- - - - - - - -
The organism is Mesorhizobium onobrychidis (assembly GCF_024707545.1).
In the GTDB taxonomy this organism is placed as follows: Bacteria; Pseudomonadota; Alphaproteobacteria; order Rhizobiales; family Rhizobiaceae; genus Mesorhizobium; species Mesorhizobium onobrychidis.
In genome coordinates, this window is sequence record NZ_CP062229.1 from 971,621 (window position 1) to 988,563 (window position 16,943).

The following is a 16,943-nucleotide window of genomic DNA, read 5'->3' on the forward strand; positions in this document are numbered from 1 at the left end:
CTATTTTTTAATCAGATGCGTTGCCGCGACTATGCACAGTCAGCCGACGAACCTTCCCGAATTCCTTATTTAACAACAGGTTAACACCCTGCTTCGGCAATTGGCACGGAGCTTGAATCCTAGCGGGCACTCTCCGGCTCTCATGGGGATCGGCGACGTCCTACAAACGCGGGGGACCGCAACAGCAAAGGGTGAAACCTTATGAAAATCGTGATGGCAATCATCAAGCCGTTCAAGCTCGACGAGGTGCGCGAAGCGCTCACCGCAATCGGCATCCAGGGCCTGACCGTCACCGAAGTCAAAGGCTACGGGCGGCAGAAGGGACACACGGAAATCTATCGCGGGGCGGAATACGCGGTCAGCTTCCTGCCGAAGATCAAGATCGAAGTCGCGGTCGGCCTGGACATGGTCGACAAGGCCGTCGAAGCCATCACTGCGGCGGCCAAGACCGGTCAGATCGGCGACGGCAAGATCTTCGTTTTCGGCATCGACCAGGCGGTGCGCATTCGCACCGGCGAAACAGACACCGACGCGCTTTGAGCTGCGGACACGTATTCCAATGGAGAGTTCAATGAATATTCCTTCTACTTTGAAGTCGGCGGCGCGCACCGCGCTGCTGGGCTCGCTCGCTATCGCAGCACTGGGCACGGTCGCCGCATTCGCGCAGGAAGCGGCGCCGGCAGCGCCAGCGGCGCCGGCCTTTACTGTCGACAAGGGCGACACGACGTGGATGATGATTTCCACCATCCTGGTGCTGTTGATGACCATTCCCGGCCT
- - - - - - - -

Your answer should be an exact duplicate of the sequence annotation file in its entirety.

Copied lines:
The organism is Mesorhizobium onobrychidis (assembly GCF_024707545.1).
In the GTDB taxonomy this organism is placed as follows: Bacteria; Pseudomonadota; Alphaproteobacteria; order Rhizobiales; family Rhizobiaceae; genus Mesorhizobium; species Mesorhizobium onobrychidis.
In genome coordinates, this window is sequence record NZ_CP062229.1 from 971,621 (window position 1) to 988,563 (window position 16,943).

The following is a 16,943-nucleotide window of genomic DNA, read 5'->3' on the forward strand; positions in this document are numbered from 1 at the left end:
CTATTTTTTAATCAGATGCGTTGCCGCGACTATGCACAGTCAGCCGACGAACCTTCCCGAATTCCTTATTTAACAACAGGTTAACACCCTGCTTCGGCAATTGGCACGGAGCTTGAATCCTAGCGGGCACTCTCCGGCTCTCATGGGGATCGGCGACGTCCTACAAACGCGGGGGACCGCAACAGCAAAGGGTGAAACCTTATGAAAATCGTGATGGCAATCATCAAGCCGTTCAAGCTCGACGAGGTGCGCGAAGCGCTCACCGCAATCGGCATCCAGGGCCTGACCGTCACCGAAGTCAAAGGCTACGGGCGGCAGAAGGGACACACGGAAATCTATCGCGGGGCGGAATACGCGGTCAGCTTCCTGCCGAAGATCAAGATCGAAGTCGCGGTCGGCCTGGACATGGTCGACAAGGCCGTCGAAGCCATCACTGCGGCGGCCAAGACCGGTCAGATCGGCGACGGCAAGATCTTCGTTTTCGGCATCGACCAGGCGGTGCGCATTCGCACCGGCGAAACAGACACCGACGCGCTTTGAGCTGCGGACACGTATTCCAATGGAGAGTTCAATGAATATTCCTTCTACTTTGAAGTCGGCGGCGCGCACCGCGCTGCTGGGCTCGCTCGCTATCGCAGCACTGGGCACGGTCGCCGCATTCGCGCAGGAAGCGGCGCCGGCAGCGCCAGCGGCGCCGGCCTTTACTGTCGACAAGGGCGACACGACGTGGATGATGATTTCCACCATCCTGGTGCTGTTGATGACCATTCCCGGCCT